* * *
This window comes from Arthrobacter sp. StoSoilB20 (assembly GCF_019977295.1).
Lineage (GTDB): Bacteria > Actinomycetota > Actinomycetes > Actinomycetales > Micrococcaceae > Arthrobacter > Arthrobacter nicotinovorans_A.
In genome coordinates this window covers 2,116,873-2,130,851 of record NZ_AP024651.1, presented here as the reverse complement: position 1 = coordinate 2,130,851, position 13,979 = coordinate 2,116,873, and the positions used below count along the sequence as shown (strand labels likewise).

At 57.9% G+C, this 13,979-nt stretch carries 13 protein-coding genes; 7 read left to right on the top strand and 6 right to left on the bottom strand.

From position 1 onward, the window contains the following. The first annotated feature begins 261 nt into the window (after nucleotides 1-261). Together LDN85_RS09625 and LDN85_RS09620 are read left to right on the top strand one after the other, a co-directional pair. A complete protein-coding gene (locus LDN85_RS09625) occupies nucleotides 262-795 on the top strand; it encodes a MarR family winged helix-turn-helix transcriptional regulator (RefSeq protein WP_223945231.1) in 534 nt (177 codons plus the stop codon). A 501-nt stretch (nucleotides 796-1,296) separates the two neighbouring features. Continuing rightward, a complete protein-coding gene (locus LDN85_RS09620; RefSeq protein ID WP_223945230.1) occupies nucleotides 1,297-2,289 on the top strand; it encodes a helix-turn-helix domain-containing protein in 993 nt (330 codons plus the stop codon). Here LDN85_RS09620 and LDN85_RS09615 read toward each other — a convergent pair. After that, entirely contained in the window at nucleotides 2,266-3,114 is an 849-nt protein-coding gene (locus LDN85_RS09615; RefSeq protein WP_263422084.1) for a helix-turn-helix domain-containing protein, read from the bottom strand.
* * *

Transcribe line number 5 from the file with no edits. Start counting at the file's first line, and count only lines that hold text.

From position 1 onward, the window contains the following. The first annotated feature begins 261 nt into the window (after nucleotides 1-261). Together LDN85_RS09625 and LDN85_RS09620 are read left to right on the top strand one after the other, a co-directional pair. A complete protein-coding gene (locus LDN85_RS09625) occupies nucleotides 262-795 on the top strand; it encodes a MarR family winged helix-turn-helix transcriptional regulator (RefSeq protein WP_223945231.1) in 534 nt (177 codons plus the stop codon). A 501-nt stretch (nucleotides 796-1,296) separates the two neighbouring features. Continuing rightward, a complete protein-coding gene (locus LDN85_RS09620; RefSeq protein ID WP_223945230.1) occupies nucleotides 1,297-2,289 on the top strand; it encodes a helix-turn-helix domain-containing protein in 993 nt (330 codons plus the stop codon). Here LDN85_RS09620 and LDN85_RS09615 read toward each other — a convergent pair. After that, entirely contained in the window at nucleotides 2,266-3,114 is an 849-nt protein-coding gene (locus LDN85_RS09615; RefSeq protein WP_263422084.1) for a helix-turn-helix domain-containing protein, read from the bottom strand.